From Challenge to Opportunity: Assessment of Country Reports and proposals for Country-Specific Recommendations in support of the European Semester Cycle
2016 marked a turning point in the global policy agenda. The EU’s decision to fast-track the ratification of the Paris Agreement proved that Member States and the EU Commission can work together and show international leadership. The EU and its Member States are committed to keeping temperature rises to “well below” 2°C and to pursue efforts to limit increases to 1.5°C by cutting greenhouse gas emissions to net zero in the second half of the century.
Europe is in the spotlight to deliver encompassing and comprehensive policies to account for its international responsibility. In light of the Sustainable Development Goals recently endorsed by the UN General Assembly, the EU has the opportunity to give strong signals to the international community that transition is possible by coherently adhering to its own environmental and climate objectives.
The European Semester could be a game changer, encouraging Member States and the EU to develop more cost-effective transformative investment frameworks needed to make the EU “fit for Paris”, or in other words, to implement Article 2 of the Paris Agreement and make “finance flows consistent with a pathway towards low greenhouse gas emissions and climate-resilient development”.
Green Budget Europe, together with CEE-Bankwatch and the European Environmental Bureau have carried out an assessment of the 2016 European Semester Country Reports among our network of members and national experts for their country.
On the basis of this analysis, we’ve developed recommendations that would make the European Semester consistent with this trajectory to a sustainable economy and low-carbon society by stimulating investment, innovation and creating new jobs.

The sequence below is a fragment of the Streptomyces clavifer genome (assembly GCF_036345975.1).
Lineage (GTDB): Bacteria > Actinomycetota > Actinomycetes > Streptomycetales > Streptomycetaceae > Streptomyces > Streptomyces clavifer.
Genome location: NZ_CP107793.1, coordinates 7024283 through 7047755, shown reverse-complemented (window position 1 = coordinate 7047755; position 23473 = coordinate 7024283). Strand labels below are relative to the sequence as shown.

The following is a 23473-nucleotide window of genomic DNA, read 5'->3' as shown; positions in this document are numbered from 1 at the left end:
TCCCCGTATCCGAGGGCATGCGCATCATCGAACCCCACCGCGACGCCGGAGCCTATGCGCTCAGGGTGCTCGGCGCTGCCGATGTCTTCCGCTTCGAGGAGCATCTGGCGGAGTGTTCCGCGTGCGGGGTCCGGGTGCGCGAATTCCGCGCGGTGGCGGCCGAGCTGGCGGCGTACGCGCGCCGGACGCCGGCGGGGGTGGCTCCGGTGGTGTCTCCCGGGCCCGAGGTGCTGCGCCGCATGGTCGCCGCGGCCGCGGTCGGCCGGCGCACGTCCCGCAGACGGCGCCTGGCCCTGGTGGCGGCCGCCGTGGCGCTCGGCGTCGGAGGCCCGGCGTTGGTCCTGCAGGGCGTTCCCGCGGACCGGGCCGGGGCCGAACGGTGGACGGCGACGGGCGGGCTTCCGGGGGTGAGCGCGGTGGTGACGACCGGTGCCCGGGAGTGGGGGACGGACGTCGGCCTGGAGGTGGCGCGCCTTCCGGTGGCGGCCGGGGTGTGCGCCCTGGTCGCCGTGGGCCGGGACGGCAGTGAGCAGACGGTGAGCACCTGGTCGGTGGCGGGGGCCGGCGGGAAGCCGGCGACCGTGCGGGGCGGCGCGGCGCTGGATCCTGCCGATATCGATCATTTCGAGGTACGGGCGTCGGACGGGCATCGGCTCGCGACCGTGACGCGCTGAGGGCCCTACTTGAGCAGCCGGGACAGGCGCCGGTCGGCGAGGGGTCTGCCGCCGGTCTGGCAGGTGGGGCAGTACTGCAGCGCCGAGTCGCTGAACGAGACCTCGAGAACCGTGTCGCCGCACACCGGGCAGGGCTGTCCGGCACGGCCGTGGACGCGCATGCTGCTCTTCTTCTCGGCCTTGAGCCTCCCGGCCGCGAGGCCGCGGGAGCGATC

We conclude that the European Semester needs to ensure a “soft landing”, .i.e. a decisive transition towards a low-carbon economy with an overall positive effect on society. A timely investment in alternative energy, climate adaptation and infrastructure could stimulate innovation in new technology and increased energy efficiency, create new jobs and lower production costs.
In order to achieve this, national Environmental Fiscal Reforms should be accelerated via the European Semester, and Member States’ national public spending and investment plans should be checked against their delivery on sustainable development.
We therefore call on the EU and Member States to adapt the EU’s financial flows to the commitments of the Paris Agreement (Art. 2) by
- Implementing a higher share of environmental taxes in order to achieve at least the 10% of total revenues envisaged in the Europe 2020 strategy;
- Shifting taxation away from labour and onto resources and pollution at the national level;
- Setting a resource efficiency headline target in the strategy and related indicators in the European Semester;
- Embedding the post-2015 Sustainable Development Goals in the strategy;
- Linking the European Semester’s Country-Specific Recommendations and the EU Budget spending by Member States, and the next Multiannual Financial Framework;
- Improving transparency and stakeholder involvement.
The effectiveness of the European Semester from a governance perspective (May 2016)
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